Friday, 3 October 2008

The DVLA hits montpelier

This is York Road, Montpelier, with three cars clamped for non-payment of road tax. Well, the government needs cash. Lots of it. And as road tax isn't dedicated to car driver facilities, the way driver pressure groups demand, the government is free to divert the cash to nationalising banks and other emergency actions. A lot of cars are going to need to pay their tax for that, so we are fortunate that the DVLA vans are driving the back streets of Bristol, clamping one car

And another

And one more.

That must have made their quota for the hour.



From a data mining perspective, it means that vans are driving round doing a number plate scan and database lookup for every car they pass. What happens to that data? We here the police saying that ANPR will deny criminals the motorways, but is a secret goal to deny people who are four weeks late to pay their road tax the right to park on a Montpelier pavement?

Clamping cars has some major benefits over towing. Its much cheaper: a single van can have a stack of clamps it can roll out, tagging a whole street in half an hour. It also serves as a visible deterrent: everyone who sees the cars sees that you can't park here with UK car without a valid tax disk. They learn. And so together we provide enough money to keep the banking system afloat for another 48 hours.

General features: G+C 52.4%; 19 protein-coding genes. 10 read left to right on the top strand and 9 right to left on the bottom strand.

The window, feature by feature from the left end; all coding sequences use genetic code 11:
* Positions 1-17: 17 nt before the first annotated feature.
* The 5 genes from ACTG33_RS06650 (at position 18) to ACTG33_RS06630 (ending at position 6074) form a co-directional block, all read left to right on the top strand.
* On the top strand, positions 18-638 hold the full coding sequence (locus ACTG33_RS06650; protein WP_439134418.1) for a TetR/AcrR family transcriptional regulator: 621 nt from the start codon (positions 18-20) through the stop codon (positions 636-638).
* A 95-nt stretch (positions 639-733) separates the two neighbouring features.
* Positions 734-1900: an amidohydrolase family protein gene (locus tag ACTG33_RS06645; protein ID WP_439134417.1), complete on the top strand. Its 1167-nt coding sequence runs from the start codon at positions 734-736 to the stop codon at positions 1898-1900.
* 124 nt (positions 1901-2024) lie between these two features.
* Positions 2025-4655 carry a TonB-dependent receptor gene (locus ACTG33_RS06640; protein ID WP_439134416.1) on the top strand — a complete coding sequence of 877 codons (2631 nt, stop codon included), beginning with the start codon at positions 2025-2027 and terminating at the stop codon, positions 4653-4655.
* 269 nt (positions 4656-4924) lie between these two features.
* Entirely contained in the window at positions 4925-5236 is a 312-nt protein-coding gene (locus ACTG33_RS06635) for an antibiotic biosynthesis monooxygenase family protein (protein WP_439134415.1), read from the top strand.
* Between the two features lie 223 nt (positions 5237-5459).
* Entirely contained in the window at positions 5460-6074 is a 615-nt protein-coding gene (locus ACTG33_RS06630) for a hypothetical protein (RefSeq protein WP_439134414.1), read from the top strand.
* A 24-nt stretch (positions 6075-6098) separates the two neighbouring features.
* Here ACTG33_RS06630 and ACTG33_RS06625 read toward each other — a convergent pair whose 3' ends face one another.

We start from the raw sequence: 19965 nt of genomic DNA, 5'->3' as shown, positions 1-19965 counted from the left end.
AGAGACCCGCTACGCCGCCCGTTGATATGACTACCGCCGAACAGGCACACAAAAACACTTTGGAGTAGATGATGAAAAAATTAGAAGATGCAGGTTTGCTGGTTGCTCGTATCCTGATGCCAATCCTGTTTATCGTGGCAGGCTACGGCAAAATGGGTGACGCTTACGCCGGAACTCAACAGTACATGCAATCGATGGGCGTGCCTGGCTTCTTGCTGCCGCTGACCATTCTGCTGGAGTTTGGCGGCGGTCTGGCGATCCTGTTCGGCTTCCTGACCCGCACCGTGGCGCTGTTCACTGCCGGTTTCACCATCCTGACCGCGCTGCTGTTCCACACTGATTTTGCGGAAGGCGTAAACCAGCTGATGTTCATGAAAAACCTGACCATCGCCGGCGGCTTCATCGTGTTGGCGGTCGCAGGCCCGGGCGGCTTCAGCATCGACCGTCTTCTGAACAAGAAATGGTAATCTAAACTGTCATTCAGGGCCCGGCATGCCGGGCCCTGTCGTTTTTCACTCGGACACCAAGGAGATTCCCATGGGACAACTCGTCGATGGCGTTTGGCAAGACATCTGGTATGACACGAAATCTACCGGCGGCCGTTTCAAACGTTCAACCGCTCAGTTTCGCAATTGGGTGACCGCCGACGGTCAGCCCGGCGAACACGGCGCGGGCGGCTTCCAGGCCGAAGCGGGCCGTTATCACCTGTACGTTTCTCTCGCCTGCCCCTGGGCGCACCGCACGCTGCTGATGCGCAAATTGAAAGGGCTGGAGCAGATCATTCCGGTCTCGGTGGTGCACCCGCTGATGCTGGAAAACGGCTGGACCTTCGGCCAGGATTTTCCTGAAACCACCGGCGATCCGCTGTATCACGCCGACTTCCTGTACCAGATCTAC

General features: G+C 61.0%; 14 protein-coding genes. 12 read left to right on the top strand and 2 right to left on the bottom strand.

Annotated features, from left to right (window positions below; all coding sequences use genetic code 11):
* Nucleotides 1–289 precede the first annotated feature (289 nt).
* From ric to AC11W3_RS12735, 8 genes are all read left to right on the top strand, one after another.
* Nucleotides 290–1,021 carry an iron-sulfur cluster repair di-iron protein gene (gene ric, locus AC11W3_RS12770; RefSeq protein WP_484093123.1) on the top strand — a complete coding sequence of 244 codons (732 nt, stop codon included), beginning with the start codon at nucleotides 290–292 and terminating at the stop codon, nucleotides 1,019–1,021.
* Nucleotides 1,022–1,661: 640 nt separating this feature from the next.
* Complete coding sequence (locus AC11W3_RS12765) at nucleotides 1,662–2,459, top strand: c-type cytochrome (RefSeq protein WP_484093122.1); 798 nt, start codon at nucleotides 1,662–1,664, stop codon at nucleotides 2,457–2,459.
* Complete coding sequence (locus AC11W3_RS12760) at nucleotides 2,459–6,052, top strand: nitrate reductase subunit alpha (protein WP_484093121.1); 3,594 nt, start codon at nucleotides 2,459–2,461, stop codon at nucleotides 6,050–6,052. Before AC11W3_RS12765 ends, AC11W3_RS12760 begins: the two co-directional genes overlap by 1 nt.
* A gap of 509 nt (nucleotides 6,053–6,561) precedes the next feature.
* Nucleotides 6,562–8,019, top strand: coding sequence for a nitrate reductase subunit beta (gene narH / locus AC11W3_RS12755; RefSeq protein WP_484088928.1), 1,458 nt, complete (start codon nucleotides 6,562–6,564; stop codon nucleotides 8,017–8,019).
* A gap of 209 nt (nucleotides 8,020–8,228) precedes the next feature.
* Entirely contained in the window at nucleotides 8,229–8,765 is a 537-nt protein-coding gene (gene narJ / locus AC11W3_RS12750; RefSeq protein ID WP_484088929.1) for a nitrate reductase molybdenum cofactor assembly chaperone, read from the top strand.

It's poignant these pics were taken on the same day that the council cancelled its car towing contract. Without anything resembling a functional parking services organisation, the tow company was pulling in cash without having to do any work. And even when they did tow a car away, they weren't providing a visible deterrent: they were creating a new parking space. Maybe it's time to move on and come up with a viable plan.

1 comment:

WestfieldWanderers said...

I remember reading about a Treasury report done in the early 1990s showing calculations that if motoring taxation was to truly reflect the costs of private motoring to the tax payer then VED would have to be £1000 and petrol £15 a gallon.

15 years on, one wonders what inflation has done to those numbers.

It's also a great pity that the report wasn't acted upon.

If it had, there would now be loads of spare parking spaces in Bristol.

Bike parking might be an issue, though!